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Ju Youn Lee
Interdisciplinary Biomedical Sciences Program
B.S. 1999, Sung Kyun Kwan University, Korea
M.S. 2004, New Jersey Institute of Technology
Thesis Advisor: Bin Tian, Ph.D.
Department of Biochemistry and Molecular Biology
Tuesday, July 6, 2010
MSB E-609b, 2:00 P.M.
Pre-mRNA cleavage and polyadenylation is an essential step for the maturation of almost all eukaryotic mRNAs, and is tightly coupled with termination of transcription. Over half of all human and mouse protein-coding genes harbor multiple polyadenylation (polyA) sites that lead to mRNA variants containing different 3’ Untranslated Regions (3’UTRs) and/or encoding distinct protein sequences. The 3’UTRs of mRNAs contain cis-acting elements for post-transcriptional regulation of gene expression, such as mRNA localization, translation, and stability. This work involves analysis of data concerning evolution of alternative polyadenylation (APA), regulation of mRNA stability in mouse myoblast cells, regulation of APA in development, and impact of APA on cis elements in 3’UTRs.
First, we examined the conservation and divergence of different types of alternative polyA sites across human, mouse, rat, and chicken genomes. We found that the 3’-most polyA sites tend to be more conserved than upstream ones, whereas polyA sites located upstream of the 3’-most exon, termed intronic polyA sites, tend to be much less conserved. Genes with longer evolutionary histories are more likely to have APA, suggesting gain of polyA sites through evolution. We also found that non-conserved polyA sites are associated with transposable elements (TEs) to a much greater extent than conserved ones, albeit less frequently utilized. Different types of TEs have different propensities in their association with polyA sites. Some TEs encode polyA sites that are utilized by endogenous genes; some contribute to upstream or downstream cis elements for polyadenylation; and some contain sequences that have high tendency to give rise to polyA sites. This study established a conservation pattern for alternative polyA sites in several vertebrate species, and indicated that the 3’ end of genes can be dynamically modified by TEs through evolution.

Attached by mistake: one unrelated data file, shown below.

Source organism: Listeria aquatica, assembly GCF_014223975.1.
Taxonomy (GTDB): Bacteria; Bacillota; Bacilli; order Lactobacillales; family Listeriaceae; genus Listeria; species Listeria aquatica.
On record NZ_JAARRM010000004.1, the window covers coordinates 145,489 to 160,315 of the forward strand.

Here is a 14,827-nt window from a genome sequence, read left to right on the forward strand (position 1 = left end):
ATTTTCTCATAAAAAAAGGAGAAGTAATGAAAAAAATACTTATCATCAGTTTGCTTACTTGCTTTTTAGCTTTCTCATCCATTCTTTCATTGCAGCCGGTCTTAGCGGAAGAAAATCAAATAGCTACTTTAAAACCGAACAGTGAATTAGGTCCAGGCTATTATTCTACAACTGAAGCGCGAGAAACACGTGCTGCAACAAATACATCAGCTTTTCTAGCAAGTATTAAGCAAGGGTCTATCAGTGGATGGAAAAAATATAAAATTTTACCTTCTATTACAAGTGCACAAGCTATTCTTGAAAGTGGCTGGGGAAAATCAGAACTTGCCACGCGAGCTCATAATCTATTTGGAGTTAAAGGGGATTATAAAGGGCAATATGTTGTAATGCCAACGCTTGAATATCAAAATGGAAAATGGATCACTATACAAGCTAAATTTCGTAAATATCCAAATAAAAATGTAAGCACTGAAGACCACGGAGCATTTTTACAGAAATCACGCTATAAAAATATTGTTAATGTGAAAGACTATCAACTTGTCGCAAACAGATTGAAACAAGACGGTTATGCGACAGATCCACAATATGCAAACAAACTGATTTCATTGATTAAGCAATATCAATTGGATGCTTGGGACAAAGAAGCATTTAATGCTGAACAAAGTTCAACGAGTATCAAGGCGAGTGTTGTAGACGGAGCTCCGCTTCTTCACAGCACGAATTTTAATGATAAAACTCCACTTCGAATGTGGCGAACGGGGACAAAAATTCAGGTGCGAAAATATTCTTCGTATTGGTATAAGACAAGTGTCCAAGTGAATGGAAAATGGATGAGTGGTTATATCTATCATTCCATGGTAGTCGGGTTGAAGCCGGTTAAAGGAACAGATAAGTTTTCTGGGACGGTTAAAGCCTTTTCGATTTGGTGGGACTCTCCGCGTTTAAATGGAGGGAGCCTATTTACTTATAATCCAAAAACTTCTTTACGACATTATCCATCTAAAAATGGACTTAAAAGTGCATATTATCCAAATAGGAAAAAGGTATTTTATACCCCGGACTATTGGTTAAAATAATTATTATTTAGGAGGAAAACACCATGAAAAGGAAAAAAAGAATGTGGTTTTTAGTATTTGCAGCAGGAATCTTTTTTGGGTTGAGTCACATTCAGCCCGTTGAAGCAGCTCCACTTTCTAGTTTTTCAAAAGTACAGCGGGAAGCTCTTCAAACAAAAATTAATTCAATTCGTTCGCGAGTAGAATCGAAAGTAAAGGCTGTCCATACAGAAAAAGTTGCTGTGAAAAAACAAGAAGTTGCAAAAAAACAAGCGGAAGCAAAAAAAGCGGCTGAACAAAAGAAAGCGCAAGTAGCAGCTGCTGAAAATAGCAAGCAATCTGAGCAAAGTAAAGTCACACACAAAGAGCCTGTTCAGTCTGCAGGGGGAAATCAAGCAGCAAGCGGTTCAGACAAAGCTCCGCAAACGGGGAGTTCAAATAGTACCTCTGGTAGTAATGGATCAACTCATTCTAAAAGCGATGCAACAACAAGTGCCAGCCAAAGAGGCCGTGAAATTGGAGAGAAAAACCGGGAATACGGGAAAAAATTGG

Next, using microarrays, we established the decay rate for over 7,000 mRNAs expressed in mouse C2C12 myoblasts. We found that GU-rich (GRE) and AU-rich (ARE) elements are over-represented in the 3’UTRs of short-lived mRNAs and that these mRNAs tend to encode factors involved in cell cycle and transcription regulation. Stabilizing elements were also identified. By comparing mRNA decay rates in C2C12 cells with those previously measured for pluripotent and differentiating embryonic stem (ES) cells, we identified several groups of transcripts that exhibit cell-type specific decay rates. Further, whereas in C2C12 cells the impact of GREs on mRNA decay appears to be greater than that of AREs, AREs are more significant in ES cells, supporting the idea that cis elements make a cell-specific contribution to mRNA stability. Using data from RNA immunoprecipitation with antibodies against CUGBP1 followed by microarray (RIP-Chip), we uncovered CUGBP1-associated mRNAs. These mRNAs also showed dramatic enrichment of GREs in their 3’UTRs and encode proteins linked with cell cycle, and intracellular transport. Taken together, this study systematically established cis-acting determinants of mRNA decay rates in C2C12 myoblast cells and demonstrated that CUGBP1 associates with GREs to regulate decay of a wide range of mRNAs including several that are critical for muscle development.
Lastly, using EST and SAGE data, we found that mouse genes tend to express mRNAs with longer 3’UTRs as embryonic development progresses. This trend can also be detected in differentiation of C2C12 cells. We systematically analyzed cis elements encoded in constitutive and alternative 3’UTRs, and found that large fractions of miRNAs and mRNA stability elements are located in regions that can be regulated by APA.
Together, our results suggest that lengthening of 3’UTR can significantly augment post-transcriptional control of gene expression during embryonic development and cell differentiation, such as microRNA mediated regulation and mRNA stability.